Before the dot com boom or internet revolution, buying and selling financial securities and holding them was done in the traditional way of physical shares consisting of the share certificate, contract note, and settlement receipts on paper. It creates a series of complications for users and brokers while maintaining the data. With technology-enabled solutions, the digitization of the stock market was initiated with a screen-based trading system (SBTS). The system helped not only individuals to perform quick trades but also helped exchanges to execute those trades within seconds instead of minutes and hours in the traditional way.
Nowadays, it is easy and convenient for experienced and young traders to participate in the stock market with a demat A/C, trading account, and savings account. People can open a demat account by paying certain charges and by visiting the website and submitting the documents. The account opening charges, maintenance fees, interest, and brokerage varies and depends on the broker providing these services.
Overview of the Indian Depository System
National Securities Depository Limited (NSDL), the first and largest depository institution, was introduced after the successful establishment of the National Stock Exchange (NSE) for the efficient functioning of the market. Before the economic liberalization of India in the ‘80s, shares were physically traded with exchanges and brokers, enduring challenges in proper storage and dispatch of share certificates with other documents. In 1996, after much more chaos, conflicts, frauds, and mismanagement, the NSDL proposed and launched the process of dematerialization with the demat account to allow transparency in stock market trading.
In the beginning, existing investors holding the physical forms of shares had to surrender them to the depository system, which would convert these shares into electronic format. Also, the NSDL later came up with innovative ways for live trading and settlement solutions. Thus, it boosted the efficiency of live trades and order flow due to online trading and minimal risk with reduced cost after digitization.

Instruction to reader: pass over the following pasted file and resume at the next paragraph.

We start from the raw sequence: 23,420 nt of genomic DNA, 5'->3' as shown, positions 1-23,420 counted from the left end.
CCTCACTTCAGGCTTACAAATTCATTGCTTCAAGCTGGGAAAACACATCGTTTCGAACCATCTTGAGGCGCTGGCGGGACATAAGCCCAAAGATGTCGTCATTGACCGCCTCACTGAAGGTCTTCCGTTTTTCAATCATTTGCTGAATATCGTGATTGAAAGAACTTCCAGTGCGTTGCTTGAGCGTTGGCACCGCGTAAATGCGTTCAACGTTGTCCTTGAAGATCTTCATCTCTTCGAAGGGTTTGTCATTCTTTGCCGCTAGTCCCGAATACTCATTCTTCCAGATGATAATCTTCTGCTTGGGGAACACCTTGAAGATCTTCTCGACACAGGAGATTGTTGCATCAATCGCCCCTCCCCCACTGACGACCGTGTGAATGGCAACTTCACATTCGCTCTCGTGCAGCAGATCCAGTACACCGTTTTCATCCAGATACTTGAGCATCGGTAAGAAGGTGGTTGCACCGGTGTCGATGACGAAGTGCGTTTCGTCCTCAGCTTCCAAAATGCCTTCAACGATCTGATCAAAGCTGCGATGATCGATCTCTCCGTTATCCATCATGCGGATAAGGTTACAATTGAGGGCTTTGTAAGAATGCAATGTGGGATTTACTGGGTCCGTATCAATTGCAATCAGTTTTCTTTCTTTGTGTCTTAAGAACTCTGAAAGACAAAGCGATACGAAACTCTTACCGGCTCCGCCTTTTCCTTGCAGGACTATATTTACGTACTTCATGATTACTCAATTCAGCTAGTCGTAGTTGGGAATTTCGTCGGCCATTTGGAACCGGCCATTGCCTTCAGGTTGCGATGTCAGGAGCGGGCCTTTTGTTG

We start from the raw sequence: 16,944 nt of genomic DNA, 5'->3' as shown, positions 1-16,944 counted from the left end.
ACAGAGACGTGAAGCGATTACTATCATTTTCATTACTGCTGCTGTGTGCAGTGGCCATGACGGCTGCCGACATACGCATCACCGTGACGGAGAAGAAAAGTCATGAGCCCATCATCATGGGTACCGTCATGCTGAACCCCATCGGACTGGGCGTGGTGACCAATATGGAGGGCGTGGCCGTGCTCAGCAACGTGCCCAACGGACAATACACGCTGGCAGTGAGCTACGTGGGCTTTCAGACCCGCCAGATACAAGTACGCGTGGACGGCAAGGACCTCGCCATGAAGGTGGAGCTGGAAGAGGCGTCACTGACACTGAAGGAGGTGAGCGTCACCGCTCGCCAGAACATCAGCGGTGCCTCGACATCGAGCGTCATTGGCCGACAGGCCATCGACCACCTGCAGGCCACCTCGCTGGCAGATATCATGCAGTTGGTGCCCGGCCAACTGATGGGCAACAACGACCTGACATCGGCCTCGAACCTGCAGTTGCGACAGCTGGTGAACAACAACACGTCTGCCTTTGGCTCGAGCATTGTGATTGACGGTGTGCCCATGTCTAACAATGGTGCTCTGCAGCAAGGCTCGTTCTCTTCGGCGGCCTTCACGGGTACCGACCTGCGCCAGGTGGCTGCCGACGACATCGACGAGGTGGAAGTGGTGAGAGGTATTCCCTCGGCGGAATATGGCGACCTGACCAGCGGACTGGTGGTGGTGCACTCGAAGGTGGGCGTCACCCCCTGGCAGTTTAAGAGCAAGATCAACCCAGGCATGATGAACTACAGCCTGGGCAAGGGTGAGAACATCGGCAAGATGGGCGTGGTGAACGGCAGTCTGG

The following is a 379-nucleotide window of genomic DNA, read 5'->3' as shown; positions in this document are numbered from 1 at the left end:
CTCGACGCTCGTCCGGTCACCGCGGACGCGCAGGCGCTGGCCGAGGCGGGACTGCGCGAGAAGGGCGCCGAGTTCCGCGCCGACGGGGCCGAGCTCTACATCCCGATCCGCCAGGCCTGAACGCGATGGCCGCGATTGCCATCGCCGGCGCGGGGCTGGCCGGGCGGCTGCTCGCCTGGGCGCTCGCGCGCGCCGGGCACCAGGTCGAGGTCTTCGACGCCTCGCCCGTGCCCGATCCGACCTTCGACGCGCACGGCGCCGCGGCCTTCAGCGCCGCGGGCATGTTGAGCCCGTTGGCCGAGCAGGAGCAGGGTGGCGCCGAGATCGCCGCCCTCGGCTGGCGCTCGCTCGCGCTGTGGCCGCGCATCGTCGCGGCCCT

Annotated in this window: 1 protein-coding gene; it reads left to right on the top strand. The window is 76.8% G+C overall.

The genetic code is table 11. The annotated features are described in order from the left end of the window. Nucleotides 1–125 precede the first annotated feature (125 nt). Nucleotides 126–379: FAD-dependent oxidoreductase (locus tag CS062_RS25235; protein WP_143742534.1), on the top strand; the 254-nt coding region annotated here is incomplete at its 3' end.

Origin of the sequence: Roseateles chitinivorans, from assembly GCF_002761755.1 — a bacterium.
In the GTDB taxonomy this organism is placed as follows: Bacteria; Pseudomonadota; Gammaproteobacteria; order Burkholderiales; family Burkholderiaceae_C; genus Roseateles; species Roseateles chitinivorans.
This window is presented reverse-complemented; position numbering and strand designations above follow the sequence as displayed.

Depositories Act of 1996
A registered organisation to maintain stock market services like buying and selling shares, bonds, and debentures in an electronic form to enable smooth efficiency in the market is called a Depository. The Security and Exchange Board of India (SEBI) is responsible for the registration, regulation, and inspection of depository institutions. NSDL was incorporated in August 1996, and after a few years, in July ‘99, Central Depository Services Limited (CDSL) was introduced.
- The depository system holds all the securities listed in the exchanges within the country. It enables smooth transfer of ownership, interest, and dividend payments without or with minimum delays in the process.
- As per the act, securities transactions must be processed by depository participants. According to SEBI guidelines, a financial institution, bank, or broker can be a depository participant.
- To avail of the services of the depository, an investor with registration must enter an agreement with any depository participant.
- Any bank, broker, or financial institution in India can act as the depository only after obtaining a Certificate of Commencement of Business from SEBI.
- Any investor entering the depository agreement has to surrender the certificate of security to the depository, and on receiving it, the depository will name the investor as the beneficial owner in its records.
As per the SEBI, new demat accounts opened in India were around 4 million every year from ‘18 to ‘20. In the months from April ‘20 till January ‘21 itself, an all-time high of 10.7 million accounts was opened.
Tech-enabled products and services provided by numerous digital platforms have increased accessibility and participation in the financial markets. The use of apps and online transactions with brokers and banks has soared investor participation not only in equity segments, but also in derivative segments, FDs, mutual funds, SIPs, ETFs, and bonds. With the continuous evolution in digitalisation, AI-enabled trading has given rise to new ways and types of strategies and plans for future investors and traders.
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